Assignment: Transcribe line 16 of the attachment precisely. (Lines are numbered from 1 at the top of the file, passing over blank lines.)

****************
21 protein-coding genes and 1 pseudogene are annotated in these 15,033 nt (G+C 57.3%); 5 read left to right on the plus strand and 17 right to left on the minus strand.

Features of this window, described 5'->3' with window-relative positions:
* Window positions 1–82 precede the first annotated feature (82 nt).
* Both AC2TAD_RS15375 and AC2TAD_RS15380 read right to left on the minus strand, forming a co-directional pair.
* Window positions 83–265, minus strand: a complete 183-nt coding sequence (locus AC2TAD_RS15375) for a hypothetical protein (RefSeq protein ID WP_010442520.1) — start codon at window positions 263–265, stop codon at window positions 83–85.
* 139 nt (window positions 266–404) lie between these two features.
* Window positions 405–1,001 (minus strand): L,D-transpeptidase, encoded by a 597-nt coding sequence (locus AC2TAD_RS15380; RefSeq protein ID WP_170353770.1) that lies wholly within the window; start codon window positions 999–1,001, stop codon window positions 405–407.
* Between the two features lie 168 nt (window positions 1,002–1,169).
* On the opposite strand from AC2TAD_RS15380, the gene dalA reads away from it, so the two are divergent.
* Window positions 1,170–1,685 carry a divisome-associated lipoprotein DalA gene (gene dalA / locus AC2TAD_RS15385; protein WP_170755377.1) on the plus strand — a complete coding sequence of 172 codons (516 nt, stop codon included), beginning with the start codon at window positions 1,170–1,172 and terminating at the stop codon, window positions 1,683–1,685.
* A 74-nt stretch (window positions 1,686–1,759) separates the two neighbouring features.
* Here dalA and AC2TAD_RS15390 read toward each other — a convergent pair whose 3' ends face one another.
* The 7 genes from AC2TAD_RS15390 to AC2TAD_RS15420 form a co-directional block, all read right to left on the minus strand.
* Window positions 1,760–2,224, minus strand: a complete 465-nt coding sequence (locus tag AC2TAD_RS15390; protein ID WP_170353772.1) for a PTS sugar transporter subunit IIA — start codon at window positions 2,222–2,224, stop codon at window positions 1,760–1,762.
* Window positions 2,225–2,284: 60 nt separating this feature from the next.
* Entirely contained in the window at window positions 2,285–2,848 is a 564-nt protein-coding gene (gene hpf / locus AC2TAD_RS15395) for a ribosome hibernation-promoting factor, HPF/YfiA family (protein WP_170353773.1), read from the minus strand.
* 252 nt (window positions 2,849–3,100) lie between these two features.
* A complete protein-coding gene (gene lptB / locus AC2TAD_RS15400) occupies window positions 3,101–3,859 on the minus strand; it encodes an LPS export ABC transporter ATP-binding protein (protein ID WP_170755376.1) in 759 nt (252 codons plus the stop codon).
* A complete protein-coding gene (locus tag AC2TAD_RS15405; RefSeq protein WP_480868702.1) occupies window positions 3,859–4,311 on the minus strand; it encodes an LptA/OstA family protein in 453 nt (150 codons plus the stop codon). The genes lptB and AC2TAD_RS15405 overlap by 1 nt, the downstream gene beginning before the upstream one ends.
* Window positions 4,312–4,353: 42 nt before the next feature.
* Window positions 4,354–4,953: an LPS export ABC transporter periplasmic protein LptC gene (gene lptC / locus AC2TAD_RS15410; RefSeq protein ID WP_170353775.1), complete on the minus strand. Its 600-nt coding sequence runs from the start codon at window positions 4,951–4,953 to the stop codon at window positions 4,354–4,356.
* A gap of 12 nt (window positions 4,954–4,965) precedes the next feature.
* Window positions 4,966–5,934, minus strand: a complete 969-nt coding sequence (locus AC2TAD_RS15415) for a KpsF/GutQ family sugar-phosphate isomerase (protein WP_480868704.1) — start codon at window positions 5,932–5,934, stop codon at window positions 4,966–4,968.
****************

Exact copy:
* Entirely contained in the window at window positions 2,285–2,848 is a 564-nt protein-coding gene (gene hpf / locus AC2TAD_RS15395) for a ribosome hibernation-promoting factor, HPF/YfiA family (protein WP_170353773.1), read from the minus strand.